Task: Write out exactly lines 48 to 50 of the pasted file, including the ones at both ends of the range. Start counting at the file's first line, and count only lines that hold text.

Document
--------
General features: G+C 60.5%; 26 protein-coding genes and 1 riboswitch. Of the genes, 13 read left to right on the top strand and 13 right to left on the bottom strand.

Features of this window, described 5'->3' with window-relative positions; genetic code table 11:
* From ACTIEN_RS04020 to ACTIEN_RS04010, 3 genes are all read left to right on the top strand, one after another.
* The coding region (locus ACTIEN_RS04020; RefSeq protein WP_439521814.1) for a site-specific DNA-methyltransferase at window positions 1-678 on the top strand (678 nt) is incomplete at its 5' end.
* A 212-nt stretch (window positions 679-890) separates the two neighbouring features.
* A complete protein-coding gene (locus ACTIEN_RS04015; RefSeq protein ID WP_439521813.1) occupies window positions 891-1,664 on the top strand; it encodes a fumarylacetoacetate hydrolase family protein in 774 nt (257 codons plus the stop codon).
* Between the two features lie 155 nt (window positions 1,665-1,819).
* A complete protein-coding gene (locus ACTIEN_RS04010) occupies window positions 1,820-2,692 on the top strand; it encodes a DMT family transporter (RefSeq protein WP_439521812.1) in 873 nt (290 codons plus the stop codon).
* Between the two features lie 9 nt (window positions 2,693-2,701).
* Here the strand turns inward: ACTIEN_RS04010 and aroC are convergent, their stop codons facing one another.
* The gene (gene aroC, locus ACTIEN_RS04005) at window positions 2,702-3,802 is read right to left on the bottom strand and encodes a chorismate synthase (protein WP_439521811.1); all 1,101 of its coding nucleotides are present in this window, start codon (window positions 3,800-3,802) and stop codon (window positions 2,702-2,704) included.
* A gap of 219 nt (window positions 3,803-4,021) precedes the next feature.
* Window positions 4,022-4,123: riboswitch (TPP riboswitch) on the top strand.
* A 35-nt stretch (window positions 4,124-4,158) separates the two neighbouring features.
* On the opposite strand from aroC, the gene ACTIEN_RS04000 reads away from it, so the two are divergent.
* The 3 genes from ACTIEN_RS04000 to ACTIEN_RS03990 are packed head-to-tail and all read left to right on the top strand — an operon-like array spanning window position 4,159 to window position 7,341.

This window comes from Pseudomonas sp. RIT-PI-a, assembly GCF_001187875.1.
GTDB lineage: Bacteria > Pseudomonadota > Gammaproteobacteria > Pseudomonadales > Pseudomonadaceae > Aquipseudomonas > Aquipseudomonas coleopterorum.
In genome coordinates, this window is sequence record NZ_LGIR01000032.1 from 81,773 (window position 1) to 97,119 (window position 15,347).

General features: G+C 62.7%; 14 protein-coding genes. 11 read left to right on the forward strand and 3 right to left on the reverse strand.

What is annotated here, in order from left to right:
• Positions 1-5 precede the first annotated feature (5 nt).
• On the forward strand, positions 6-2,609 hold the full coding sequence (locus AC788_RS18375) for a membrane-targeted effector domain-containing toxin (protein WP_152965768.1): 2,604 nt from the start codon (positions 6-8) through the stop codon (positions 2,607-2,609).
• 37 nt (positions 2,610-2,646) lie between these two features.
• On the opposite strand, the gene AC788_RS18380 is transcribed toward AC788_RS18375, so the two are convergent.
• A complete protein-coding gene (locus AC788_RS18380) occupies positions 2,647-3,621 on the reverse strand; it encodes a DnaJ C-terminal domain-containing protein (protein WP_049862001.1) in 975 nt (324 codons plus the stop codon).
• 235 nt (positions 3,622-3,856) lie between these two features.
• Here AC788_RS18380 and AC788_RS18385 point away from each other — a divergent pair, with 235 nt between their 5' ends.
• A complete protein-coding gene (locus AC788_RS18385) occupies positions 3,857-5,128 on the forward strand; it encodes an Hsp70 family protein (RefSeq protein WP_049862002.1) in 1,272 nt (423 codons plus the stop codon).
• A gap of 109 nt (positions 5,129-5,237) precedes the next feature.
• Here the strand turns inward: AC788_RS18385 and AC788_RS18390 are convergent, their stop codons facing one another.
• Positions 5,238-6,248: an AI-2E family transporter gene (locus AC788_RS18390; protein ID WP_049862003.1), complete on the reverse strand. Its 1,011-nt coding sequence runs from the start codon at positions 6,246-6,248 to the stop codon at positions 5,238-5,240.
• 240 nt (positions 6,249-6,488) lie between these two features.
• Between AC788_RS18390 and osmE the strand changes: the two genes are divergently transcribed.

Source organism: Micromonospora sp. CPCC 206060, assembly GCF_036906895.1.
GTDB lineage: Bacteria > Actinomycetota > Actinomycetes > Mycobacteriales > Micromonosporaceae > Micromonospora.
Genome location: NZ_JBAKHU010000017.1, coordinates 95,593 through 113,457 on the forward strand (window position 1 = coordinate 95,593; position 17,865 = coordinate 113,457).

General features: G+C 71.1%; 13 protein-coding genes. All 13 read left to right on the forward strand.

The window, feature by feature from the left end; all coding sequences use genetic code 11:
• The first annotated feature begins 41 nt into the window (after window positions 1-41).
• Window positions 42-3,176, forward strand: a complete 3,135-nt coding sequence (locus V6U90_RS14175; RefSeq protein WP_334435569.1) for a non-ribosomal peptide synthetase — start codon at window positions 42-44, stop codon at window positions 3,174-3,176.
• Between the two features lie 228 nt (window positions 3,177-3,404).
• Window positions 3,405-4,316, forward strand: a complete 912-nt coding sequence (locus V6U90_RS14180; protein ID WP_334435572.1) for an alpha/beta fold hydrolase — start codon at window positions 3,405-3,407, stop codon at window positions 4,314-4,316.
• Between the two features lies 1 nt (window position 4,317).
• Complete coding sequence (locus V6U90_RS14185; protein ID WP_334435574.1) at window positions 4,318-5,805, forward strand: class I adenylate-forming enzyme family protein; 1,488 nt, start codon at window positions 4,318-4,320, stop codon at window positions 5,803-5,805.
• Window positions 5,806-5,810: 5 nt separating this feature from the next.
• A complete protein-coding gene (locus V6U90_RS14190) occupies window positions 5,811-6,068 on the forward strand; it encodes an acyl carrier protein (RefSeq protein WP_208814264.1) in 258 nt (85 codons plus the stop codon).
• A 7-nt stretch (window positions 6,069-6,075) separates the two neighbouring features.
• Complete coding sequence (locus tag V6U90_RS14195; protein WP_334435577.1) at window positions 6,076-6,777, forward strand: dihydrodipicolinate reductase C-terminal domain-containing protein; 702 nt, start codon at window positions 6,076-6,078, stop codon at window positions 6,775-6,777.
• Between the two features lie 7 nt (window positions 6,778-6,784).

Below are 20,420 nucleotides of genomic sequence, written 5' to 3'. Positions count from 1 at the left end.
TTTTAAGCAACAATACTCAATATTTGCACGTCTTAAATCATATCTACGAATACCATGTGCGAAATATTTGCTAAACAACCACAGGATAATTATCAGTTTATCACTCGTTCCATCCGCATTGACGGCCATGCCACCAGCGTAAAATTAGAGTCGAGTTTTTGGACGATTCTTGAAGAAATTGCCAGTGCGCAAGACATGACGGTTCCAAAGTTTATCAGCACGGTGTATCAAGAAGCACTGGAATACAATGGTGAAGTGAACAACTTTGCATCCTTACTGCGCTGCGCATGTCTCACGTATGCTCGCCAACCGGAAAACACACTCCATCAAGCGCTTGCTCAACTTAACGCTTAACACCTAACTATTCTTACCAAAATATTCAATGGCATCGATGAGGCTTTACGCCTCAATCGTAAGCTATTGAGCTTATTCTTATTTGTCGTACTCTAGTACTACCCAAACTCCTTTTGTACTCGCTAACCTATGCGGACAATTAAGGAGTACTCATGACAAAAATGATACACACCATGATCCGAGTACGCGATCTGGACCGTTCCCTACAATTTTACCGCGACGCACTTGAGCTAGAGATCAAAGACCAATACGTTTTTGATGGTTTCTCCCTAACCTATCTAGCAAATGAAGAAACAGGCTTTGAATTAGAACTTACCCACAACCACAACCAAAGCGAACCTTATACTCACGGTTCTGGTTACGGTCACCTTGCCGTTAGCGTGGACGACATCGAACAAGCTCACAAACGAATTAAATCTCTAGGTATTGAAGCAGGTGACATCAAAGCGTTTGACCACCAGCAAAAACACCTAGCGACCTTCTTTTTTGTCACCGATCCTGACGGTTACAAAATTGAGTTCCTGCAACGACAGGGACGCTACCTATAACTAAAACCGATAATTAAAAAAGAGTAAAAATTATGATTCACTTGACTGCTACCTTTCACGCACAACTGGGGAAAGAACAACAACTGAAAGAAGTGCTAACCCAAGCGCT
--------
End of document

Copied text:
• A 7-nt stretch (window positions 6,069-6,075) separates the two neighbouring features.
• Complete coding sequence (locus tag V6U90_RS14195; protein WP_334435577.1) at window positions 6,076-6,777, forward strand: dihydrodipicolinate reductase C-terminal domain-containing protein; 702 nt, start codon at window positions 6,076-6,078, stop codon at window positions 6,775-6,777.
• Between the two features lie 7 nt (window positions 6,778-6,784).